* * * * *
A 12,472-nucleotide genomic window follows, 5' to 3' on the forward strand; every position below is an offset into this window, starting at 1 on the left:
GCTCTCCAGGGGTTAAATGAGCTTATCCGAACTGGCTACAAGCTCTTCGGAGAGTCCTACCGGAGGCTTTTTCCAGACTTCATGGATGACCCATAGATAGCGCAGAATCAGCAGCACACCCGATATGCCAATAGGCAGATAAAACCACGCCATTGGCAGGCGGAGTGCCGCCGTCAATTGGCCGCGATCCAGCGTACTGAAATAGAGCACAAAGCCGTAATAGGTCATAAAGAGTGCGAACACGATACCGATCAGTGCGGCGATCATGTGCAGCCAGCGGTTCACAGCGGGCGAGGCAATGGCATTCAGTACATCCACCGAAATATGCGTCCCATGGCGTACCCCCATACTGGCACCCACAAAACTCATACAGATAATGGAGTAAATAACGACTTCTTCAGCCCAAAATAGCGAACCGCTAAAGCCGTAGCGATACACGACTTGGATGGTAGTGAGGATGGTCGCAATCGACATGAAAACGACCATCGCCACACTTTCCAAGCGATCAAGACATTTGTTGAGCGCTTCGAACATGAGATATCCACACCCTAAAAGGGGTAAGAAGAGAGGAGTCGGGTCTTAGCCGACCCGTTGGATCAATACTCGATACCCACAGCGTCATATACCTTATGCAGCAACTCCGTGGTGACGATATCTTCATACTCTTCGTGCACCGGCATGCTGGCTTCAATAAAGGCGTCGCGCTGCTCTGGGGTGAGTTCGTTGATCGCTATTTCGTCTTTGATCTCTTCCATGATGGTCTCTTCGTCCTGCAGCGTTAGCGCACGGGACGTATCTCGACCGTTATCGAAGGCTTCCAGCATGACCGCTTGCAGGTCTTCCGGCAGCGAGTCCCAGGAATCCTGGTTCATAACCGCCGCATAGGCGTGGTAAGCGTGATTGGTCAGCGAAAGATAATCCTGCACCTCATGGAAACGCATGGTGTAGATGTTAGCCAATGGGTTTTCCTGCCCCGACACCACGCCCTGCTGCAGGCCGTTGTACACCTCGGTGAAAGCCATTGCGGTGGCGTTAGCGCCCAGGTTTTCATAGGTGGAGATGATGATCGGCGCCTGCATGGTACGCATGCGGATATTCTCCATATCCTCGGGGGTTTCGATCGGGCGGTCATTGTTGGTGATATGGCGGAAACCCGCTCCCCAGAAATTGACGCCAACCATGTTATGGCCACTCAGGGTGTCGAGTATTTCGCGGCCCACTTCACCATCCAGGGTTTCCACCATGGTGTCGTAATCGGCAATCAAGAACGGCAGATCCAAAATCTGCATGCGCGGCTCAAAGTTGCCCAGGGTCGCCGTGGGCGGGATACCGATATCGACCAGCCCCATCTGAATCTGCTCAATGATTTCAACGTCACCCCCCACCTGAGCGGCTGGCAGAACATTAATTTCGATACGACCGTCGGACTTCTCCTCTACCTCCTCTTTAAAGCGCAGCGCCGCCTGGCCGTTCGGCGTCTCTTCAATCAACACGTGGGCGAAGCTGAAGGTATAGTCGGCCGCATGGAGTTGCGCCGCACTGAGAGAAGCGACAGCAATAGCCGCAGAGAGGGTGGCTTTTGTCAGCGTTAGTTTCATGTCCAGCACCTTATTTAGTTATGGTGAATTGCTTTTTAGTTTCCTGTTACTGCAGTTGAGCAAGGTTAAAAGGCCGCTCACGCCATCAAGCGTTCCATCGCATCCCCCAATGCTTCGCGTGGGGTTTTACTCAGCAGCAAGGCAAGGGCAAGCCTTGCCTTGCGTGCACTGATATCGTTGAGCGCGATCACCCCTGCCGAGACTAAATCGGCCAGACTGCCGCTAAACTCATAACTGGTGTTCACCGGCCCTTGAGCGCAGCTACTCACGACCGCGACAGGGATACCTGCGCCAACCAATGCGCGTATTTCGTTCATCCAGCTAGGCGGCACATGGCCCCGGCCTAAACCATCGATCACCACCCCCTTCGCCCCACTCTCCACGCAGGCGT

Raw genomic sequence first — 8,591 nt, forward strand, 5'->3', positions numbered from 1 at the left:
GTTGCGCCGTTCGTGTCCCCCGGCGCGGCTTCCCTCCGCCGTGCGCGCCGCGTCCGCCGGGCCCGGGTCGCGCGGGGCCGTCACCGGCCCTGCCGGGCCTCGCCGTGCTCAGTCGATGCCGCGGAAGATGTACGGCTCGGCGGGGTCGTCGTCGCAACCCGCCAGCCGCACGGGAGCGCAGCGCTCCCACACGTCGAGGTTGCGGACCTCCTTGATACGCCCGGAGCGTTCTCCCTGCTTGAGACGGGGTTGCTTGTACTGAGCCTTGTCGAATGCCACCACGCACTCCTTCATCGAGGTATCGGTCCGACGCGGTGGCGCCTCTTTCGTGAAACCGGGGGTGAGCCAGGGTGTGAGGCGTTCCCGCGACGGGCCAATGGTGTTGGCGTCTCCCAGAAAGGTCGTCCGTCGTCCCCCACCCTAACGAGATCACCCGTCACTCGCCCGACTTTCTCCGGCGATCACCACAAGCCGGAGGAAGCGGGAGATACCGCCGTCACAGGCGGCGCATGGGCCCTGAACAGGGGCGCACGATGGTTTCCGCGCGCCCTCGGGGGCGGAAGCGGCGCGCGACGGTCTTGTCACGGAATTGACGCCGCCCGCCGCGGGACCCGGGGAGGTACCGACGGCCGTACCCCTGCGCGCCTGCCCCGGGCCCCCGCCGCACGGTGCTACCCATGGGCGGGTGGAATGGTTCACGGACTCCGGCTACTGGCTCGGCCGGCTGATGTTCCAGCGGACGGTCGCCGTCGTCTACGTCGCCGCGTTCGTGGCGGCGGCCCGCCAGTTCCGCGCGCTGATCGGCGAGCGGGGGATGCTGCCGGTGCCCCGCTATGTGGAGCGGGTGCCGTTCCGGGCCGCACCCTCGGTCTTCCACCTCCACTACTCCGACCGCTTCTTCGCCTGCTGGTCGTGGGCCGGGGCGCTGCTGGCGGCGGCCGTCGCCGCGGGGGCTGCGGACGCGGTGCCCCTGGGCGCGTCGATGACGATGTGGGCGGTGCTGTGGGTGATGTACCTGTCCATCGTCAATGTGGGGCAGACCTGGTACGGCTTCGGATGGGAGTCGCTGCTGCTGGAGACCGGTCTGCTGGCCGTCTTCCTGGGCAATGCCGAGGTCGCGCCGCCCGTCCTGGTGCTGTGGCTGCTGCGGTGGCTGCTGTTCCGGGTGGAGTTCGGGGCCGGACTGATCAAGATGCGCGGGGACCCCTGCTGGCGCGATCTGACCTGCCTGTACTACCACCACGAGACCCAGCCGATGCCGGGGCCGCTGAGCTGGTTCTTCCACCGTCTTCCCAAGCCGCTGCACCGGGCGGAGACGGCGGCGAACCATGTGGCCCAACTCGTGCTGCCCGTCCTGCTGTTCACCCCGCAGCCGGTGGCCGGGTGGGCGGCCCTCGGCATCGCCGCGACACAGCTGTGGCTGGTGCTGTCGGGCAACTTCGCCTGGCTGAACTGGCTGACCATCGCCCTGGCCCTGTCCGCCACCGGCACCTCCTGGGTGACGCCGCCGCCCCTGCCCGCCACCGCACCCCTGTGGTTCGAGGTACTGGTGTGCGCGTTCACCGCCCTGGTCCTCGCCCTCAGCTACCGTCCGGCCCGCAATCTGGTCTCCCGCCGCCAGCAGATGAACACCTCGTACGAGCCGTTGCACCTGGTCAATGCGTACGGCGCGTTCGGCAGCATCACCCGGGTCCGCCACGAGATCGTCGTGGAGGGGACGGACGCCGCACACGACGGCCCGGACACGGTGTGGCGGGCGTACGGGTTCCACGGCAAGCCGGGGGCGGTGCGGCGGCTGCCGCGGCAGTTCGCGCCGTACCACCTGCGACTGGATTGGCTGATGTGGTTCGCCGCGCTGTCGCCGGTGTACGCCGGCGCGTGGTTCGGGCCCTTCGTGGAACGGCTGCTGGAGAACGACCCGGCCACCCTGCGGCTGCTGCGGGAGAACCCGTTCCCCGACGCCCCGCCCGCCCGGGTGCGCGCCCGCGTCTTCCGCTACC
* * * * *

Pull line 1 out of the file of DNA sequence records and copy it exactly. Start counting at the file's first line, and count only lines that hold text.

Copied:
A 12,472-nucleotide genomic window follows, 5' to 3' on the forward strand; every position below is an offset into this window, starting at 1 on the left: